Abnormal Psychology Study Guide Exam 2
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Department
Psychology
Course
PSYC 110
Professor
Dr.Steven Del Chiaro
Semester
Fall

Description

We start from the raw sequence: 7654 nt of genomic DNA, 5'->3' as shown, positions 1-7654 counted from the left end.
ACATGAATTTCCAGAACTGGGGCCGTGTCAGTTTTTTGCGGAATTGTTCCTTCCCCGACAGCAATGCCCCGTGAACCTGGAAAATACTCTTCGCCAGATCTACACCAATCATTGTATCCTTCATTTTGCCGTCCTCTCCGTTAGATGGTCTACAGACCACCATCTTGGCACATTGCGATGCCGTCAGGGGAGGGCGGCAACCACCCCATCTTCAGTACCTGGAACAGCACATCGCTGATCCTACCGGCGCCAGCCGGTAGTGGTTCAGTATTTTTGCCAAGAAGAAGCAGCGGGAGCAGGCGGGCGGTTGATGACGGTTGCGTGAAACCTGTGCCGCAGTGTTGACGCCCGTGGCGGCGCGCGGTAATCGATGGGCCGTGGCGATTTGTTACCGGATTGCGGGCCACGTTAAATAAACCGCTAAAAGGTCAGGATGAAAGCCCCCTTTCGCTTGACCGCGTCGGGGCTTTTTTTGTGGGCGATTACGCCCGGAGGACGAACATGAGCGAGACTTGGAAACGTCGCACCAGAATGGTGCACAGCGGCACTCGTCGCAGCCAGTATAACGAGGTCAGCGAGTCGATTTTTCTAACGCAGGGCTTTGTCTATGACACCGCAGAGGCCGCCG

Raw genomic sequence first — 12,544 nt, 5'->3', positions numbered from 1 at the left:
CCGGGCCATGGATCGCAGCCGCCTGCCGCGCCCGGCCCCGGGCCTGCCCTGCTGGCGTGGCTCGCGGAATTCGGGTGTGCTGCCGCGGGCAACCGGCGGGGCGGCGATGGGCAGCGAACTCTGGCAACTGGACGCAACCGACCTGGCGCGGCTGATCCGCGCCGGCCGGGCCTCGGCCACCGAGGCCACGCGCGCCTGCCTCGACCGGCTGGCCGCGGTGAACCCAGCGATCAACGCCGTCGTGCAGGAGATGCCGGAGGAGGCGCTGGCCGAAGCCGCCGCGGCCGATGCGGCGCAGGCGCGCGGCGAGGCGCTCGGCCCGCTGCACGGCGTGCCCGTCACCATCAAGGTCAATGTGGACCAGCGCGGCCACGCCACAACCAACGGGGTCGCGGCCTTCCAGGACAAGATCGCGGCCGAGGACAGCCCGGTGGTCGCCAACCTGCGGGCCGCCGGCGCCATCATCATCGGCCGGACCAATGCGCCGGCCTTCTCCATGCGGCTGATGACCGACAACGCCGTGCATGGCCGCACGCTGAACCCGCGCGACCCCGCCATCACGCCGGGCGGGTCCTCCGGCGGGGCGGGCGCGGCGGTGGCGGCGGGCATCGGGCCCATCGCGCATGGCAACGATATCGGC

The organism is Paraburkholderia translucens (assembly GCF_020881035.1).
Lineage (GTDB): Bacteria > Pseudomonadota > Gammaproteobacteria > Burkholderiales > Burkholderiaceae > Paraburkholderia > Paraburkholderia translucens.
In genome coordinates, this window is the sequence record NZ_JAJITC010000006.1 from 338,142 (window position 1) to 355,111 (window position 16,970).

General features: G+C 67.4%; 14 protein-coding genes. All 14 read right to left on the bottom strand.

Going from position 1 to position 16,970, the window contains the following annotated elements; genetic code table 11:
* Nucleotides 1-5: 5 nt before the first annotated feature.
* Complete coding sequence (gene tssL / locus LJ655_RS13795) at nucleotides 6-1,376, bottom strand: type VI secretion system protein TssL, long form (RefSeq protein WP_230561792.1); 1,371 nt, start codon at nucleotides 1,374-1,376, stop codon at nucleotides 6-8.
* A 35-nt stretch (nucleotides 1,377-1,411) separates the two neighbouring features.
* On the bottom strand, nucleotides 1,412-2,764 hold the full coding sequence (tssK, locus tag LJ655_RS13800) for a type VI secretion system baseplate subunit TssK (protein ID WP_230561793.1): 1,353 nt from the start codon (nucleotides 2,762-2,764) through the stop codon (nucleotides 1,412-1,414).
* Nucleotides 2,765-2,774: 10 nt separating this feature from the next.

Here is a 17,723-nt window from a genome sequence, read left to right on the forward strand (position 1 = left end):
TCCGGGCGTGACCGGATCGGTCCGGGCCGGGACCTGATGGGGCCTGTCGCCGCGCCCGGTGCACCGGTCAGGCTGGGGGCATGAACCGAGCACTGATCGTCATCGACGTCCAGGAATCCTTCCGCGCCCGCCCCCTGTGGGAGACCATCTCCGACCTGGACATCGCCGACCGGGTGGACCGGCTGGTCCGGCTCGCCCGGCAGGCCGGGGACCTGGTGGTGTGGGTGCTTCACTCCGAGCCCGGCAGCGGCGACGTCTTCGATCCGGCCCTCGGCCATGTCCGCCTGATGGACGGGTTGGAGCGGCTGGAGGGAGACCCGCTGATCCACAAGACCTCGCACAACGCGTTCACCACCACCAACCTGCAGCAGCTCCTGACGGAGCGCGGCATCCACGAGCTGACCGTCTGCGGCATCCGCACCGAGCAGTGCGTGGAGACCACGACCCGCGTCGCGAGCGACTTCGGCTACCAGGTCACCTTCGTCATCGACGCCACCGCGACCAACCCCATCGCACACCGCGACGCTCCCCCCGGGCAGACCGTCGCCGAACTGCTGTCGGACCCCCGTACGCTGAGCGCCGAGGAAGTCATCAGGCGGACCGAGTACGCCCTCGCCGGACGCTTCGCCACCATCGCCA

Abnormal Psychology Study Guide Exam 2 Chapter 6 1. Somatic Disorders a. Soma = body b. Exaggerates slightest physical symptom c. Overly occupied with health or bodily symptoms d. Fall upon impairment and abnormal 2. Hypochondriasis a. Symptoms i. Several anxiety is focused on the possibility of having a serious disease ii. Seems so real that reassurance from doctors do not help iii. Anxiety or fear that one has a serious disease b. Statistics i. Between 1% to 14% of medical patients are diagnosed with hypochondriasis ii. Median prevalence rate is 6.7% iii. Spread fairly evenly across various phases of adulthood c. Causes i. Thoughts, emotional, social contributions ii. Restricted concept of health iii. Overreaction of stress iv. Happens after stress-related event v. Act of focusing increases arousal and makes physical sensation seem more intense than they really are d. Treatment i. Relatively little is known about treating ii. Uncover unconscious conflicts through psychodynamic psychotherapy iii. Reassurance and education seems to be effective iv. Drugs like antidepressants 3. Difference between Hypochondriasis and Illness Phobia a. Individuals who fear DEVELOPING a disease and avoid situations they associate with contagion = Illness phobia b. Hypochondriasis = People who are anxious that they HAVE the disease 4. Koro a. Belief accompanied by severe anxiety and sometimes panic, that the genitals are retracting into the abdomen. b. Victims of this disorder are Chinese male. Also reported in females. c. Typical sufferers are guilty about excessive masturbation, unsatisfactory intercourse or promiscuity. 5. Dhat a. Culture-specific disorder b. Anxious concern about losing semen, something that obviously occurs during sexual activity. c. Dizziness, weakness, fatigue. = from semen loss. 6. Malingering a. occurs when a person acts sick for ulterior motives such as collecting insurance money or escaping from a bad situation at home or school. 7. Dissociative Disorders a. Mild sensations that people experience occasionally: slight alternations, detachments, in consciousness or identity. b. Experiences are so intense and extreme that they lose their identity entirely and assume a new one c. They lose their memory or sense of reality and unable to function 8. Conversion Disorders a. Physical functioning such as paralysis, blindness, or difficulty speaking without any physical or organic pathology to account for the malfunction. i. Not intentionally produced or feigned ii. Cannot be fully explained by a general medical condition iii. Causes clinically significant distress or impairment in social, occupational, other areas of functioning. iv. Not limited to pain or sexual dysfunction. 9. Factitous Disorder a. Also faking. b. Voluntary control but no obvious reason for voluntarily producing the symptoms, possibly to assume the sick role and receive increased attention. c. Example: Mom making her child sick to receive attention and pity. i. Factitious disorder by proxy – when an individual deliberately makes someone else sick. Atypical form of child abuse. 10. Malingering Disorder i. (faking) ii. Trying to get out of something, such as work or legal difficulties, attempting to gain something, such as financial settlement. iii. Are fully aware of what they are doing and are clearly attempting to manipulate others to gain a desired end. b. Difference: Conversion symptoms have stress 11. Body Dysmorphic Disorder a. Symptoms i. Preoccupation with an imagined defect in appearance. If slight physical anomaly is present, person’s concern is marked excessive. ii. Causes significant distress/impairment in social, occupational, or other. iii. Excessive grooming and skin picking iv. Avoid mirrors to an almost phobic extent b. What patients do to alleviate it i. Excessive tanning ii. Excessive grooming iii. Skin picking iv. Suicide v. Housebound vi. Manipulate body themselves to get desired look vii. Plastic surgery 12. Dissociative Amnesia a. Symptoms i. Generalized amnesia – unable to remember anything, including who they are ii. Happens around traumatic event. Psychogenetic memory loss. iii. Localized/selective amnesia – failure to recall specific events, usually traumatic, that occur during a specific period. b. Statistics i. Mostly in women 13. Dissociative Fugue a. Symptoms i. Memory loss revolves around a specific incident – an unexpected trip. ii. Person will take off and have no idea how they got there, who they are, and make an identity for themselves. iii. Mostly males. 14. Dissociative Trance Disorder a. Symptoms i. Confusion about personal identity or assumption of new identity ii. Sudden changes in personality. iii. Dissociative trance disorder (DTD) – trance syndroms that are referred to colloquially as “falling out”. Condition when the state is undesirable and considered pathological by members of the culture (related to spirits) 1. Occurs different ways in cultures 2. Possession trance is not accepted as normal part of culture 15. Dissociative Identity Disorder a. Symptoms i. Alters – different identities or personality in DID ii. Switch – transition from one personality to another iii. Extreme type of PTSD, how humans learn to survive iv. Highly suggestible fantasy life b. Characteristics i. “host” identity – the person who becomes the patient and asks for treatment 1. Seeks treatment is seldom the original personality of the person. 2. Usually develops later. ii. Can DID Be faked? 1. Difficult to answer this question 2. It is possible that alters are created in response to leading questions from therapists or while the person is in a hypnotic state iii. Usually have 15 identities c. Statistics i. Develops in childhood, doesn’t develop after age 9. ii. About 5% in USA have DID iii. High rates of combordity iv. Female to male ratio: 9:1 d. Causes i. Traumatic childhood that requires dissociating from reality to survive ii. abuse e. Treatment i. Reingration of identities, same as PTSD. ii. Exposure therapy iii. Little is known about DID. 16. Depersonalization Disorder a. Symptoms i. Persistent or recurrent experiences of feeling detached from, and as if one is an outside observer of, one’s mental processes or body ii. During depersonalization experience, reality testing remains intact iii. Causes significant distress or impairment in social, occupational. Chapter 7 Mood Disorders and Suicide 1. Major Depressive Episode a. Symptoms i. Most commonly diagnosed and most severe depression ii. An extremely depressed mood state that lasts at least 2 weeks iii. Includes cognitive symptoms (feelings of worthlessness and indecisiveness) iv. Disturbed physical functions (altered sleeping patterns, change in appetite and weight) v. General loss of interest in things vi. Loss of ability to experience any pleasure in life = Anhedonia b. Major depressive disorder, recurrent = two or more major depressive episodes occurred and were separated by at least 2 months during which the individual was not depressed 2. Mania a. Symptoms i. Find extreme pleasure in every activity ii. Compares daily experience of mania to a continuous sexual orgasm iii. Extraordinarily active (hyperactive) iv. Require little sleep v. Develop grandiose plans (believing they can accomplish anything) vi. Speech is rapid and may become incoherent vii. “flight of ideas” = Excessive speech at a rapid rate that involves fragmented or unrelated ideas viii. Lasts 1 episode. Less if episode is severe enough to require hospitalization. 3. Dysphoric Manic Episode / Mixed Manic Episode a. Individual experience manic symptoms but feel somewhat depressed or anxious at the same time. b. Feels like can’t control manic episode but will go away without treatment and takes a while 4. Bipolar II Disorder a. Major depressive episodes alternate with hypomanic episodes rather than full manic episodes b. Hypomanic episodes are less severe c. Statistics i. Median age: between 19 and 22 5. Bipolar I Disorder a. Same but individual experiences a full manic episode. b. Statistics i. Average age: 18 years old ii. Rare to develop after age 40 c. Treatment i. Ongoing drug regiments that prevent recurrence of episodes ii. Suicide is very common. 17% for bipolar I and 24% for bipolar II 6. Specifiers a. Other symptoms that someone is experiencing b. May or may not accompany a mood disorder c. 6 basic types: i. Atypical Features Specifier 1. People with depressive episodes and dysthymia (no manic episodes) consistently oversleep and overeat during depressive episodes and gain weight. 2. Can have pleasure/interest to some things 3. Associated with more women and earlier age of onset. 4. More suicide attempts 5. Higher rate of comorbid disorders ii. Melancholic Features Specifier 1. People with major depressive episode, does not apply to dysthymia 2. More severe somatic symptoms 3. Early-morning awakenings 4. Weight loss 5. Los of libido (sex drive) 6. Excessive or inappropriate guilt 7. Anhedonia (diminished interest or pleasure in activities) iii. Chronic Features Specifier 1. Applies to people with major depressive episode for at least 2 years. Dysthymic disorder is not considered here. 2. Dsythymia – can take a break for 1 month (on/off) iv. Catatonic Features Specifier 1. People with major depressive episodes and manic episodes. Rare in mania. 2. An absence of movement (a stuporous state) 3. Catalepsy – muscles are waxy and semi rigid. 4. Excessive but random or purposeless movements 5. More commonly associated with schizophrenia. v. Psychotic Features Specifier 1. People with major depressive/manic episodes experience psychotic symptoms 2. Hallucinations – seeing or hearing things that aren’t there 3. Delusions – strongly held but inaccurate beliefs 4. Somatic delusions – believing that their bodies are rotting internally and deteriorating into nothingness vi. Postpartum Onset Specifier 1. Both major depressive and manic episodes 2. 13% of all women giving birth 3. During postpartum period (4-week period after childbirth), psychotic depressive or manic episodes might happen. 4. 15% of women meet MDE after childbirth 5. 10% of women after childbirth and 5% also in men 7. Dysthymic disorder a. Symptoms i. Shares many symptoms of major depressive disorder ii. Symptoms are somewhat milder but remain unchanged over long periods of times. iii. 20-30 years iv. Persistently depressed mood that continues at least 2 years and patient cannot be symptom free for at least 2 months at a time. 8. Cyclothymic disorder a. Milder and chronic version of bipolar disorder i. Symptoms 1. Chronic alternation of mood elevation and depression 2. Does not reach severity of manic or major depressive episodes 3. Lasts for at least 2 years 4. Alternate between the kinds of mile depressive symptoms ii. Statistics 1. 60% female 2. Age of onset is young: 12 to 14 years old 3. Disorder is not often recognized because they are thought to be high-strung, explosive, moody, or hyperactive. 9. Learned Helplessness a. People become anxious and depressed when they decide that they have no control over the stress in their lives Chapter 8 Eating and Sleeping Disorders 1. Major Types of Eating Disorders a. Bulimia Nervosa i. Binges – Out of control eating episodes ii. Followed by self-induced vomiting, excessive use of laxatives, or other attempts to purge the food. b. Anorexia Nervosa i. Person eats nothing beyond minimal amounts of food, so body weight sometimes drops dangerously. 2. Bulimia Nervosa a. Symptoms i. Eating a large amount of food than other people would eat under similar circumstances. ii. Sense of lack of control over eating during the episode iii. Recurrent compensatory behavior to prevent weight gain: self-induced vomiting, misuse of laxatives, fasting, excessive exercise. iv. Occurs at least twice a week for 3 months b. Types i. Purging type: person regularly engage in self-induced vomiting or miseuse of laxatives, diuretics, or enemas ii. Nonpurging type: person used other inappropriate compensatory behaviors: fasting, exercise. c. Medical Consequences i. Salivary Gland Enlargement – caused by repeating vomiting, gives the face a chubby appearance ii. Eroded dental enamel iii. Electrolyte imbalance – chemical balance of bodily fluids, including sodium and potassium levels are imbalanced 1. If left untreated: cardiac arrthythmia (disrupted heartbeat), seizures, and renal (kidney) failure = ALL FATAL. 2. Normalization of eating habits will reverse the imbalance. iv. Intestinal problems from laxative abuse are serious. Include severe constipation or permanent colon damage. v. Marked calluses on their fingers or back of their hands from friction of contact with teeth and throat. d. Associated Psychological Disorders i. Anxiety and mood disorders ii. Social phobia or generalized anxiety disorder iii. Substance use disorders 3. Anorexia Nervosa a. Symptoms i. Refusal to maintain body weight at or above a minimally normal weight for age and height ii. Intense fear of gaining weight or becoming fat, even though underweight iii. Disturbance in the way in which one’s body weight/shape is experienced, undue influence of body weight of shape on self-evaluation, or denial of the seriousness of the current low body weight iv. Amenorrhea – absence of at least 3 consecutive menstrual cycles b. Types i. Restricting type – person does not regularly engage in binge eating or purging behavior ii. Binge-eating/purging type – person regularly engage in binge eating or purging behavior c. Medical Consequences i. Amenorrhea - Cessation of menstruation ii. Dry skin iii. Brittle hair or nails iv. Sensitivity to or intolerance of cold temperatures v. Lanugo – downy hair on the limbs and cheeks vi. Cardiovascular problems: low blood pressure and heart rate vii. Electrolyte imbalance and resulting cardiac and kidney problems d. Associated Psychological Disorders i. Anxiety disorders ii. Mood disorders